If the team is objective and ruthless enough to make the decision both drivers would have been told before the race started. I am sure that both drivers knew from the start of the race that it was on the cards that Barrichello will be asked to give way - for all we know they may have known this from the start of the season.

Until Michael has enough points to be sure of this year's driver's championship or unless the rules are changed, Barrichello will not win a single race if Michael Schumacher is in second place.

Jockeys that rig horse races are banned and despised. Formula one drivers that rig races share the podium.

Now that I have that off my chest let us look at where the real problem lies:

Notwithstanding anything that I have said above there are no rules against team orders. This was established in the enquiry that resulted from Coulthard handing the Australian race to Hakkinen in almost identical circumstances. At the time the McLaren drivers had a pact between them, this time it was team orders.

If I can remember correctly the pact between Coulthard and Hakkinen was that, to avoid possible collisions between them, the first driver to get through the first corner of the race will be allowed to finish in first unchallenged. That was not team orders as far as I can remember but they got away with it.

The rules state that any team is allowed team orders to enable them to follow a strategy of either winning the race, the drivers championship or the constructors championship.

We are used to seeing top drivers, that may be able to win an individual race, slow down to preserve the points that they are currently on to improve their chances of winning the championship. That really is no different from ensuring that the driver with the best chance of winning the championship is the driver that scores the most points in the team.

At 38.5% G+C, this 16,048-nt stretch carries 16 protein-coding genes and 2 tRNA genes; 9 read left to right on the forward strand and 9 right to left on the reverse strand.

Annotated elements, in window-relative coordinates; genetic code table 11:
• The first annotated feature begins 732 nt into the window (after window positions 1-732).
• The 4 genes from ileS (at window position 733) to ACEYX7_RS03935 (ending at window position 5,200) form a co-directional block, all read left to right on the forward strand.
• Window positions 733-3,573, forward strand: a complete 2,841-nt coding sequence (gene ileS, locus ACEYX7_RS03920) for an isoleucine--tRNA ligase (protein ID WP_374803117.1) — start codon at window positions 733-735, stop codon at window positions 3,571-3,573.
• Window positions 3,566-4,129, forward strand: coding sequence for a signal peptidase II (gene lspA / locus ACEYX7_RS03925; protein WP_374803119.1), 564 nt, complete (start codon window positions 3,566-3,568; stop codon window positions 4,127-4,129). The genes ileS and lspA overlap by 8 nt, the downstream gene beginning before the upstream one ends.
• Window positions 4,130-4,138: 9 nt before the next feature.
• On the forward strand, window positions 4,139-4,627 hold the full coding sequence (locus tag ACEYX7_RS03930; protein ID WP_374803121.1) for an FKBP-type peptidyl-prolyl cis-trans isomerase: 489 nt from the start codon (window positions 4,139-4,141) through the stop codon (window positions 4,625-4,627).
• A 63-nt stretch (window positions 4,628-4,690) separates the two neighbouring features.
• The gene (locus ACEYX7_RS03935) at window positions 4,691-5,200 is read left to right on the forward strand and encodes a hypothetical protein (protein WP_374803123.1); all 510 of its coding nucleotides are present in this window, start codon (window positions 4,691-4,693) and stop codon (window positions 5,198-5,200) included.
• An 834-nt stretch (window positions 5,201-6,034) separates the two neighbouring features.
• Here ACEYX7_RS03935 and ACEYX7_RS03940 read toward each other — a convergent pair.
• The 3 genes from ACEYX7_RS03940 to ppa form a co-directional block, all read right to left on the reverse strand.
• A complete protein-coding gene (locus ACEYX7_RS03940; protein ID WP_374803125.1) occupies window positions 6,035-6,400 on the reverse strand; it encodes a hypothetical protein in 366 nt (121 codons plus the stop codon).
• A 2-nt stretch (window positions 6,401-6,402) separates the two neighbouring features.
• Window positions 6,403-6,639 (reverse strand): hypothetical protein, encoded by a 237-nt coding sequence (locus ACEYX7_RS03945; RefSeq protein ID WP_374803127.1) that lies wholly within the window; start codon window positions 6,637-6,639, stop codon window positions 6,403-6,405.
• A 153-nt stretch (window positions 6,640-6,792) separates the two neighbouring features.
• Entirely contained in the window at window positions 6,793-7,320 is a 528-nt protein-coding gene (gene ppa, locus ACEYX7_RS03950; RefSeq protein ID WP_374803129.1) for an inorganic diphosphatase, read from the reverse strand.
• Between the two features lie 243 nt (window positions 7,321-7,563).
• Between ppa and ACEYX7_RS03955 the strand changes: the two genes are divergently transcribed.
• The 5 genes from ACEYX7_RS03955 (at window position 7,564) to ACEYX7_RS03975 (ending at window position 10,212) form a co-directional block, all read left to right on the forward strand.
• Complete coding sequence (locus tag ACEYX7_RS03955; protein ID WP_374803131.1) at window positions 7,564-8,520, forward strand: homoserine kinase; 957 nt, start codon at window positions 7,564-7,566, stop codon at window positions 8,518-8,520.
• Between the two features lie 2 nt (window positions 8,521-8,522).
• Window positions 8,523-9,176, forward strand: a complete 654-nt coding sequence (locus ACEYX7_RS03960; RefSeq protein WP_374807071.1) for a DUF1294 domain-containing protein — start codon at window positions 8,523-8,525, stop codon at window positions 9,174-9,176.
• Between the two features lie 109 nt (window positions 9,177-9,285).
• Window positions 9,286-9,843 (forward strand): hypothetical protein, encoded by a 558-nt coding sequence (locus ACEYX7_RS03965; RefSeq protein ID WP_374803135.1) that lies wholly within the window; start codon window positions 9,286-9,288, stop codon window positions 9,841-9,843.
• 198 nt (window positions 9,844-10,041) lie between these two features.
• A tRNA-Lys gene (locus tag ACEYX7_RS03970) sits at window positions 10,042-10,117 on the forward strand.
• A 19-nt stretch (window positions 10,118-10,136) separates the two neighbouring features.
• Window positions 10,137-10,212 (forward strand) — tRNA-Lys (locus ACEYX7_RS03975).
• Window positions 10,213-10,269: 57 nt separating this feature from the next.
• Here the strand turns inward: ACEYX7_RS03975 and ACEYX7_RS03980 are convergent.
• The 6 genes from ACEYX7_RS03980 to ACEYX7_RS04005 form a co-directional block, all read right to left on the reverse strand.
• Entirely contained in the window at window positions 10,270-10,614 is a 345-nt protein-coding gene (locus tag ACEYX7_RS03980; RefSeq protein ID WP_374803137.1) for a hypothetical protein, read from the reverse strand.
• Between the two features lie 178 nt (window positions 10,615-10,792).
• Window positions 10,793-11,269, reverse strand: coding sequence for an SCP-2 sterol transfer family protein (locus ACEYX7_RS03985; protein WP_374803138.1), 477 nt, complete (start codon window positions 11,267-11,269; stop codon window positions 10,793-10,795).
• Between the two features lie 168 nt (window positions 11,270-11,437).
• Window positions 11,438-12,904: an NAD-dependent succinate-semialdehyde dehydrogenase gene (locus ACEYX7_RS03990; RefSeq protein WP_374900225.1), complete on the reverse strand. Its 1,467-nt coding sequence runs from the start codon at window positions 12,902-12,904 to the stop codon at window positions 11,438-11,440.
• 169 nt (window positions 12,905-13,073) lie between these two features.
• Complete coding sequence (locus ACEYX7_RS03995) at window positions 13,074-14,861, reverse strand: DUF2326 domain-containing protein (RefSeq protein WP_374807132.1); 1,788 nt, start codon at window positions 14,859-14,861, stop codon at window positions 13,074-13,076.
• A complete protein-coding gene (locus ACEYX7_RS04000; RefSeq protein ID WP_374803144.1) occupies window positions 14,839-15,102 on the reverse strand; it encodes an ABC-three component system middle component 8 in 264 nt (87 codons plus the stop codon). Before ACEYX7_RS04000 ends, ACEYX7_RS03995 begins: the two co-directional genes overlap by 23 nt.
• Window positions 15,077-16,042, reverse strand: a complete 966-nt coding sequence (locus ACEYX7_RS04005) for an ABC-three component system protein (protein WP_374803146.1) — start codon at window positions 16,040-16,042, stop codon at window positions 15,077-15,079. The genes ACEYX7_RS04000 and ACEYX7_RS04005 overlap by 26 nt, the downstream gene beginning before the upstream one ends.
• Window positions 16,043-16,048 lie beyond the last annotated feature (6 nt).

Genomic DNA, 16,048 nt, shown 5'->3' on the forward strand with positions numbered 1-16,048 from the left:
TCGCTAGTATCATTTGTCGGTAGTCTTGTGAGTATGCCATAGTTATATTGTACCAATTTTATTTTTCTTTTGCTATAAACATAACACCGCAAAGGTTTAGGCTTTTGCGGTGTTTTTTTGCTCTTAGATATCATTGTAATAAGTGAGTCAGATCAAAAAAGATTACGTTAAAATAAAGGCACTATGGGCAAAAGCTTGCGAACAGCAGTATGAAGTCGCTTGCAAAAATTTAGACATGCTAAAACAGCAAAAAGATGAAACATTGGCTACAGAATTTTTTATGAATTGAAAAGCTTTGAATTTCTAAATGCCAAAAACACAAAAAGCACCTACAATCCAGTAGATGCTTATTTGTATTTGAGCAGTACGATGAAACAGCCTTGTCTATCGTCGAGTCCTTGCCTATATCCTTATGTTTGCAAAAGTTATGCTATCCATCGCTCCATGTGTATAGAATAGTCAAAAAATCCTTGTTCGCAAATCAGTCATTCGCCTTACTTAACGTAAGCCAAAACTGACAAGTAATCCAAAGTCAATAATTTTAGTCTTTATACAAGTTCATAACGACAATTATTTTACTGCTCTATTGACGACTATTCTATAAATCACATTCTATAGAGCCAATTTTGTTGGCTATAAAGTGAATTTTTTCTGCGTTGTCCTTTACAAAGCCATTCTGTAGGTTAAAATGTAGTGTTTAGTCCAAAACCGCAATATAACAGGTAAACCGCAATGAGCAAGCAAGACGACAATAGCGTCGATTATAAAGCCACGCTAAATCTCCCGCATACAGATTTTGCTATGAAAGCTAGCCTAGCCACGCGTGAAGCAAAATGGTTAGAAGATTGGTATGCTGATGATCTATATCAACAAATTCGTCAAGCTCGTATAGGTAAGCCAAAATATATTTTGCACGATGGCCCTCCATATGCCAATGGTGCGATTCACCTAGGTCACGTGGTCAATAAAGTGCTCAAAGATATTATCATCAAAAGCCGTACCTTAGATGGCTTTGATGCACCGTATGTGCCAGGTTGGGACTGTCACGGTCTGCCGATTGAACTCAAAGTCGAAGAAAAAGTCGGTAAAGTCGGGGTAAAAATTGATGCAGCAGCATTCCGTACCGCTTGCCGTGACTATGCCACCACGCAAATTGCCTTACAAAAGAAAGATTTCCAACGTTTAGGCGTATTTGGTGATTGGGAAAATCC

That is all that Ferrari did.

It was the way they did it. I believe that there are two things that they could have done much better:

Barrichello should have let Schumacher through long before the end of the race. The way it was orchestrated, the impression was created that Barrichello would be allowed to win the race until the very last second. I can see little point in deceiving the fans to that extent.

The decision was not left to the last minute. I cannot believe that Ferrari only realised on the last lap that Schumacher would get four more championship points if he won.

The performance of both drivers on the podium and during the press conference is also unacceptable for the same reason. If they knew what the game plan was in advance, why the performance at the end?

Although Barrichello drove an outstanding race I was most impressed with Villeneuve. He drove that car as if he stole it and was it not for the penalty and the last lap engine blow he would have finished in the points.

BAR also seemed much better during the race. We may see Villeneuve in the points soon.

The Panis lockup was spectacular and certainly left a lot of rubber on the road but I am starting to wonder if we are not seeing an abnormal number of transmission/engine lockups this season?

Whatever happened to Heidfeld's car was amazing. He may well have snatched at the brakes and that may have caused the problem, but he was way over on the other end of the track, nowhere near any other car, before it all went wrong. That little hump in the grass on the apex of the corner lanced him into the unsuspecting Sato, missing Montoya by a hair. A freak accident if I ever saw one.

I was also surprised to see a Jordan finish in front of a McLaren.

Williams are not in touch with Ferrari and the rest are light-years behind. Races may become boring in the front and very exciting between the Renaults, McLarens and Toyotas.